Greater transparency also at KfW?

Greater Transparency also at KfW?
– picture: sciondriver, publ. under CC License BY-NC 2.0 at

The KfW transparency portal, which features an integral project database (in German only), has been online since November 28, 2013. The database provides project information in a standardized format. In addition to project descriptions, information on sectors, priorities and project partners, it also contains detailed information on the nature and makeup of financing measures. Are we witnessing a turnaround in data transparency, or is KfW only going halfway by publishing a minimal data framework to ward off the worst criticism?

The transparency portal is a significant change from the way project information was previously communicated on the KfW website. In the past, only selected projects were described in general texts geared more toward public relations than delivering tangible information. Due to the unsystematic presentation, it was not possible to associate projects with climate finance, nor to compare projects. Only a few months ago, the Heinrich Böll Foundation received confirmation from a senior KfW source that it was not the bank’s policy to publish project-specific disaggregated information on the funded portfolio, including those parts declared to be environmental and climate protection measures. The transparency portal is therefore an important step toward civil-society monitoring of KfW climate finance.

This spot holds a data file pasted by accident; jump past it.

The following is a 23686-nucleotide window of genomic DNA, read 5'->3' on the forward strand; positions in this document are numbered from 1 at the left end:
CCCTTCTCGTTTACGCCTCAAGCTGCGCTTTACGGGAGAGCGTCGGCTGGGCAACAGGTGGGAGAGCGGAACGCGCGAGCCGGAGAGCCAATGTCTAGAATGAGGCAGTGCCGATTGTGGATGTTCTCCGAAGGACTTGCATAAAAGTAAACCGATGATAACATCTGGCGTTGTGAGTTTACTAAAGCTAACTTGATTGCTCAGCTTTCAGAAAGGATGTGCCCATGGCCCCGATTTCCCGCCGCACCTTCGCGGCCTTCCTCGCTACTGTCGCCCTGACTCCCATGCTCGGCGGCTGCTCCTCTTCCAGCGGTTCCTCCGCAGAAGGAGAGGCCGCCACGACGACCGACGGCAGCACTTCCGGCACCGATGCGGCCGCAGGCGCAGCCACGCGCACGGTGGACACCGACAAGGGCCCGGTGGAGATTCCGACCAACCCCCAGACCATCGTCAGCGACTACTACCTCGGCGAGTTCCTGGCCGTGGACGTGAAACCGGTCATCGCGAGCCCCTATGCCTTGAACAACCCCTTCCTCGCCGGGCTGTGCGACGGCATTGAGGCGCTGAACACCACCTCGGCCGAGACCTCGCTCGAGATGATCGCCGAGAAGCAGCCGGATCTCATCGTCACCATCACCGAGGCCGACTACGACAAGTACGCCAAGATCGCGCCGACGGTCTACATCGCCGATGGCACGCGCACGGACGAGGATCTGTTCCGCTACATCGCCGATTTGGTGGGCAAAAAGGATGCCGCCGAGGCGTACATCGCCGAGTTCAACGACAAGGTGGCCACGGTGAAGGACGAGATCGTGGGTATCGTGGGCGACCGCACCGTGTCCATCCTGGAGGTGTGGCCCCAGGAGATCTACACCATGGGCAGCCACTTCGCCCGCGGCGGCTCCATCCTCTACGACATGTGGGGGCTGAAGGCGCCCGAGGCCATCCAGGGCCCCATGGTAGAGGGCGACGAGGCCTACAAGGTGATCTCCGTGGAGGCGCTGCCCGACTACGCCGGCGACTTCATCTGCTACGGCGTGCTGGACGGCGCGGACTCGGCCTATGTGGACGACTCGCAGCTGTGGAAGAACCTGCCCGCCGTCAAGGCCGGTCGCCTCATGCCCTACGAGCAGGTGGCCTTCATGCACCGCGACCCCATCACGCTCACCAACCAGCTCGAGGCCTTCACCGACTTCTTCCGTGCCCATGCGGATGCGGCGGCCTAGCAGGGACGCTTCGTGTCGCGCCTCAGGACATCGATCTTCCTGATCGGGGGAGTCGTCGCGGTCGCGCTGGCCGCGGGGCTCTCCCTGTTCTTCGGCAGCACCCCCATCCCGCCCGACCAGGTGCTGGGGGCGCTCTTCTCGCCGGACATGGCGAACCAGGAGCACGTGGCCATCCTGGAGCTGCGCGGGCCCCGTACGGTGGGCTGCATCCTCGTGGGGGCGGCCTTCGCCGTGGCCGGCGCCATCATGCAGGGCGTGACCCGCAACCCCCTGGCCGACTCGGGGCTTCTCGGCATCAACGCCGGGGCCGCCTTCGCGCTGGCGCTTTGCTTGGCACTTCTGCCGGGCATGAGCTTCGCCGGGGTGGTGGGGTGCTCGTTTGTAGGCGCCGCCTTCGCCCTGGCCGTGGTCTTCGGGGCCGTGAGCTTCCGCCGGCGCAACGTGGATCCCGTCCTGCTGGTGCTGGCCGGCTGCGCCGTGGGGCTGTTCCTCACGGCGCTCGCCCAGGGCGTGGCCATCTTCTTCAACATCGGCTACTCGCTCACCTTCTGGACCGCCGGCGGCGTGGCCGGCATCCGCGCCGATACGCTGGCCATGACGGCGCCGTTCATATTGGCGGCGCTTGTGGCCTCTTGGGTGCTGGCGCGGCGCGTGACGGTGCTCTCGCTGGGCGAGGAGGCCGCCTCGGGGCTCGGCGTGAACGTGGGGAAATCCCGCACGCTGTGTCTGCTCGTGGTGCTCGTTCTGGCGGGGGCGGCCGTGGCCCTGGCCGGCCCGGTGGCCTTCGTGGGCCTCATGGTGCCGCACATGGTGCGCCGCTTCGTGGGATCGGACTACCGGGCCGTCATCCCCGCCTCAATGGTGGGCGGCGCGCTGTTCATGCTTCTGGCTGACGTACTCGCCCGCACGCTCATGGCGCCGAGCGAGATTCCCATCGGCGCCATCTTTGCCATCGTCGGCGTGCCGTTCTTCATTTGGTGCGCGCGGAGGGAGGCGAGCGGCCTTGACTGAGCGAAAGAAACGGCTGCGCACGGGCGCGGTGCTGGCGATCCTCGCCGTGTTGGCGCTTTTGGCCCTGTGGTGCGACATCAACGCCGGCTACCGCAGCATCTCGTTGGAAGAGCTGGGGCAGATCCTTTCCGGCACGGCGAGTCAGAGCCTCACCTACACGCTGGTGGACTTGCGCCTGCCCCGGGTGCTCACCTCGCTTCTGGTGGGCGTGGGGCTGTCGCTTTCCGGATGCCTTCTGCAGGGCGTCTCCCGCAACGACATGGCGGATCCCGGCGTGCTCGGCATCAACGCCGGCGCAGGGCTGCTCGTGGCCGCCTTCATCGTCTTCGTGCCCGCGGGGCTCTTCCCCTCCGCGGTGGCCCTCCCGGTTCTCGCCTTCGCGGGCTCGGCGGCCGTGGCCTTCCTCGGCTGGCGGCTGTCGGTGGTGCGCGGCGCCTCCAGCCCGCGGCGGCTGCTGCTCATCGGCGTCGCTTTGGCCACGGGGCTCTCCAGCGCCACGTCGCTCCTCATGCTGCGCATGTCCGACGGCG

KfW likes to describe itself as “one of the largest financiers of environmental and climate protection measures in the world”. According to KfW, the environment and climate sector accounted for €29.2 billion, or around 40% of its total commitment volume for 2012. It claims that more than one in three euros of KfW funding in 2012 went to measures deemed to protect the environment and climate. With regard to the KfW Development Bank, new commitments for environmental and climate projects in 2012 amounted to approximately €2.8 billion.

However, these figures do not clearly state whether and to what extent energy production and use based on coal, oil or even unconventional fossil fuels is being declared as “environmental or climate protection”. Data from a number of sources document KfW’s significant role here: according to Climate Alliance Germany, KfW is the seventh most important financier of coal-fired power plants among public banks. Unlike the Nordic Investment Bank and others, KfW to date does not rule out the financing of coal-fired power plants.

The transparency portal is still under construction, and it is still too early to assess the quality of the information provided from a civil-society perspective. In any case, it represents an important step toward greater transparency in KfW’s development cooperation. Nevertheless, important data is missing with regard to climate finance. For example, the Rio markers are not present, as climate-related projects in other sectors and focal areas are also credited toward climate finance. The portal must also offer more information on the financing of coal-fired power plants. Furthermore, it remains to be seen whether the portal will permit conclusions to be drawn about the recipients of financing, the degree to which civil society actors are actually involved in project implementation, and whether the financed projects truly help alleviate poverty or reduce greenhouse gas emissions.

Christine Lottje and Lili Fuhr